About revisedhistory

I do historical research to find material that "historians" frequently leave out of our history books. I am the co-author, along with Walter Kennedy, of the book "Lincoln's Marxists." Although born and raised in the North, I have always loved the South and the West. My family and I currently live in Louisiana, where we have been for almost a decade now and we love it.

Compact or Collectivism

By Al Benson Jr.

Underneath all the national anger in the country over Comrade Obama’s supposed ineptitude (I think much of it is by design rather than ineptness) there also simmers a strong disagreement over just how we should interpret the Constitution. Now I have to admit up front that I have some problems with the Constitution. I find myself much more in line with the thinking of Patrick Henry that I do with that of Alexander Hamilton. In fact, a couple years ago I did a whole series of articles on the Constitution for a blog spot that pulled the plug awhile back. Even though the original blog spot that carried them has gone by the wayside, other sites picked them up and they are still out there. You can find them on http://www.dixienet.org and http://www.spofga.org and I even found one on sonsoflibertyandamericanrevolution.blogspot.com Some of these will probably shock some folks because you never read anything like this before, but if you can, plow through them a little at a time anyway.

In my “huntin’ and peckin’” for some of this material I came across a brief article posted by the Ludwig von Mises Institute simply entitled United States Constitution. It stated that: “By the early 19th century, two schools of thought regarding interpretation of the Constitution had developed, commonly referred to as the ‘Nationalist’ theory and the ‘Compact’ theory. The Nationalist theory argues that the Constitution formed a sovereign nation, under which the states are subordinate in power to the federal government. Thus, the powers of secession and nullification, according to the theory, are unconstitutional. Prominent advocates of the Nationalist theory include Alexander Hamilton, John Marshall, Daniel Webster, and Abraham Lincoln.”

The article then went on to define the other theory, the Compact theory, by saying that: “The Compact theory argues that the Constitution was a compact, that is, the voluntary agreement of thirteen sovereign states to create a general government to take on specific roles. According to the theory, the compact was voluntary and the states retain their sovereignty, so any state has the right, under the Constitution, to secede from the Union. Some proponents of the Compact theory also argued that nullification, that is, a state’s refusal to obey a law of the general government, was also constitutional. Prominent advocates of the Compact theory include Thomas Jefferson, Abel P. Upshur, and Jefferson Davis.” That briefly sums up the two positions and as long as we live under this Constitution (which the federal government almost totally ignores except at swearing in ceremonies) my natural choice would be the latter rather than the former.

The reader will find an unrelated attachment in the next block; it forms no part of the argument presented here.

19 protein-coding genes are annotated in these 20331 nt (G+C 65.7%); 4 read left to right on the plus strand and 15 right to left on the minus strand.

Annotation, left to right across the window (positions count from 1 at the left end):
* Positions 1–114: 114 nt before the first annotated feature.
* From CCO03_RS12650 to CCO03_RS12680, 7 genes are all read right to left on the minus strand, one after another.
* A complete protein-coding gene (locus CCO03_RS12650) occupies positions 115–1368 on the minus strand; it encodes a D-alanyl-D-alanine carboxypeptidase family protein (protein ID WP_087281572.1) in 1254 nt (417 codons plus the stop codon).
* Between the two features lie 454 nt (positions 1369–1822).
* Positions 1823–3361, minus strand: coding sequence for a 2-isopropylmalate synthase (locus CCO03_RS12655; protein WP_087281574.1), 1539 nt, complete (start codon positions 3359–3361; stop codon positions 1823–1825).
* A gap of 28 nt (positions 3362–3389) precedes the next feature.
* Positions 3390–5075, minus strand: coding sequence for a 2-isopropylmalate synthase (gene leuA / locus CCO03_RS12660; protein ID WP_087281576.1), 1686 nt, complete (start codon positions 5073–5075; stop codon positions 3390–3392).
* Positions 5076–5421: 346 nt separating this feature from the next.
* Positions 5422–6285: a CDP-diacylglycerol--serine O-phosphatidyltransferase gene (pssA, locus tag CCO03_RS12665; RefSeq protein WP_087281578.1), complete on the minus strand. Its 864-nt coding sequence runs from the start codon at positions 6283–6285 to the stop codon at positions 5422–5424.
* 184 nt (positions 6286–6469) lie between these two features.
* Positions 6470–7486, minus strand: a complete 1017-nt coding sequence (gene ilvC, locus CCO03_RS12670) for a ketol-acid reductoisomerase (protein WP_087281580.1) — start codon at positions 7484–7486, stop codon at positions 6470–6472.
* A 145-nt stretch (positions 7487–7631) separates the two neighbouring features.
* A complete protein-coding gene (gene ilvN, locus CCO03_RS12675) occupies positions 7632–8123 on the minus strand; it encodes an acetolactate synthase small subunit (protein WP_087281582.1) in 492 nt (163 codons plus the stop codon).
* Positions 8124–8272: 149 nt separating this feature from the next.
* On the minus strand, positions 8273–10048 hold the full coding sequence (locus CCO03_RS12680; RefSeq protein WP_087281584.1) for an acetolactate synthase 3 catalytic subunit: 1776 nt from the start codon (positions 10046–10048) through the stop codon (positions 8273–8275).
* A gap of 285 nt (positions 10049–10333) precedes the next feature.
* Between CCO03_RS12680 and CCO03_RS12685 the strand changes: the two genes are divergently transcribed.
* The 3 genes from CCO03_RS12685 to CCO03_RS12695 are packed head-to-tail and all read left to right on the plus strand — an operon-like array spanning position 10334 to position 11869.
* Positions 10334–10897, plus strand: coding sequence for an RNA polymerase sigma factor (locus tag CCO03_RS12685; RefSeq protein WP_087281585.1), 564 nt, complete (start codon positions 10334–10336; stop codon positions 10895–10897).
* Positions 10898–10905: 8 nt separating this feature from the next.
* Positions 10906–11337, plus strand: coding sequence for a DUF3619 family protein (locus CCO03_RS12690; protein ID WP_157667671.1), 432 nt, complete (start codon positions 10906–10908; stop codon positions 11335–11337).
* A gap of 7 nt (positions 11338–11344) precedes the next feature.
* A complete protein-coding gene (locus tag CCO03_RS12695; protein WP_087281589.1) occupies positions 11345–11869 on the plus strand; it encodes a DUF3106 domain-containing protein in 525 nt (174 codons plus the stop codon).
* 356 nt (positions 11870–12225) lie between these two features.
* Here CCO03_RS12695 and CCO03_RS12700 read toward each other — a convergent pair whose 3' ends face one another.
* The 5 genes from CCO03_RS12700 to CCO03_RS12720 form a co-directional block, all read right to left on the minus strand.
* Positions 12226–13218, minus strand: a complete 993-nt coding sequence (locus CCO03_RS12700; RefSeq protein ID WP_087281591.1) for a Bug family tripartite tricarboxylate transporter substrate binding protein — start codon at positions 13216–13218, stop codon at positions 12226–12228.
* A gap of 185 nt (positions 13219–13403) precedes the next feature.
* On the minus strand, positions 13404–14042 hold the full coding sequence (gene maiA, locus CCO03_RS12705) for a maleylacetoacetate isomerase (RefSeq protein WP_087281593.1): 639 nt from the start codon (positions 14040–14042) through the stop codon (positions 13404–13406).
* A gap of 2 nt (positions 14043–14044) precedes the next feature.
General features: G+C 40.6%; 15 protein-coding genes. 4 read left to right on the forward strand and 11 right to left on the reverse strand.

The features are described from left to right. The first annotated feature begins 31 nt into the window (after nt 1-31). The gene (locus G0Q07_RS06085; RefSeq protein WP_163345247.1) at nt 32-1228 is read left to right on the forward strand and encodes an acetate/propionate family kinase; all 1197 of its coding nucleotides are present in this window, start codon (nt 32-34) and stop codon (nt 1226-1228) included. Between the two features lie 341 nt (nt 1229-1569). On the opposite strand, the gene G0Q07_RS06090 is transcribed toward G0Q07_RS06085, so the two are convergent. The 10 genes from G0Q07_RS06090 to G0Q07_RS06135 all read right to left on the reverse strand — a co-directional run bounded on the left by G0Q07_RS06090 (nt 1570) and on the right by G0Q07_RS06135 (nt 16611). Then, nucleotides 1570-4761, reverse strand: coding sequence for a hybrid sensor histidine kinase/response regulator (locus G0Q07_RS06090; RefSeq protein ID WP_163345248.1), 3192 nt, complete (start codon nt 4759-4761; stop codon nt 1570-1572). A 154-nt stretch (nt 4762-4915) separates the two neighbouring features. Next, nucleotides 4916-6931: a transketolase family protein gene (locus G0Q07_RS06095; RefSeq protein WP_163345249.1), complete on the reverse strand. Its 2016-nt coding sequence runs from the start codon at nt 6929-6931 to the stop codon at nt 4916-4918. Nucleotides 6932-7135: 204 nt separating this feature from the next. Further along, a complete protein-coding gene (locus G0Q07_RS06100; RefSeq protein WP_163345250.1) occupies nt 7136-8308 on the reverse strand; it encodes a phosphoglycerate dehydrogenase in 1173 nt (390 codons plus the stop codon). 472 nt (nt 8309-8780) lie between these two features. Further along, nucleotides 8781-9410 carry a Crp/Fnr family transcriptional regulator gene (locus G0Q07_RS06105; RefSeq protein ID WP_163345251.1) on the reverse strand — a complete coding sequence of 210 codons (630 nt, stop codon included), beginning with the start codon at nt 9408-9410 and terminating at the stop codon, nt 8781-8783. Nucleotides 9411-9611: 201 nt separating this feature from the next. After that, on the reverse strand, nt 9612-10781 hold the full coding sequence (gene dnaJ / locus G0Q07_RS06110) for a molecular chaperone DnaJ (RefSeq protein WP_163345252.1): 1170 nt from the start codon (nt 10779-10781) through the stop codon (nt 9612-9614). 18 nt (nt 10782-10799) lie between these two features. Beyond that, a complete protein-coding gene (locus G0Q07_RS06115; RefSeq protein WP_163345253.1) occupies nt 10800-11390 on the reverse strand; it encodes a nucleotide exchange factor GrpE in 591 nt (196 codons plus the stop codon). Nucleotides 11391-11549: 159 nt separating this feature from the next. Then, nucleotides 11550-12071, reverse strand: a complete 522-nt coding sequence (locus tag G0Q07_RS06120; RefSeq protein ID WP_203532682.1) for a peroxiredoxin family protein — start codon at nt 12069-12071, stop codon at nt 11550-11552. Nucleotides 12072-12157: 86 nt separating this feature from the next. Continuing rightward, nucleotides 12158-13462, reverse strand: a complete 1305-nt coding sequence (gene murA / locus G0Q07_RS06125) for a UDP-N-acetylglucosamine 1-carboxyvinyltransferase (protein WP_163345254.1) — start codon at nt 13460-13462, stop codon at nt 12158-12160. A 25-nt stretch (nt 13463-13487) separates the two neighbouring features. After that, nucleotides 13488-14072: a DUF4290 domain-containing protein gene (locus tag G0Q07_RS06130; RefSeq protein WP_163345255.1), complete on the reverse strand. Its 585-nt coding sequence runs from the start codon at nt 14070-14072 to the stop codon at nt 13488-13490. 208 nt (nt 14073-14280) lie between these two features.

I have been told that most of the founding fathers were of the Nationalist persuasion, Hamilton, Madison, Washington, and this may be somewhat accurate. If so, then there is all the more reason for the articles I wrote that are previously mentioned regarding the Constitution. However, that is not where Thomas Jefferson was coming from. In an article on the Tenth Amendment Center website, writer Gennady Stolyarov II wrote of Jefferson that: “Jefferson portrayed the Union as voluntarily entered into by the states; the states were ‘not united on the principle of unlimited submission to their general government’ (KR 153).”

He continued: “The Union was created by the ratification of the Constitution, which served as a ‘compact’ by which the states ‘delegated…certain definite powers’ to the general government (KR 154). The government’s exercise of powers not expressly granted to it by the Constitution was thus illegitimate . For Jefferson, the Constitution both defined and limited the Union’s nature and essence.”

And Jefferson gave a warning which has almost been totally ignored when he warned that the federal government should never be “the exclusive or final judge of the extent of the powers delegated to itself (KR 154), since that would allow the government to define the scope of its powers…”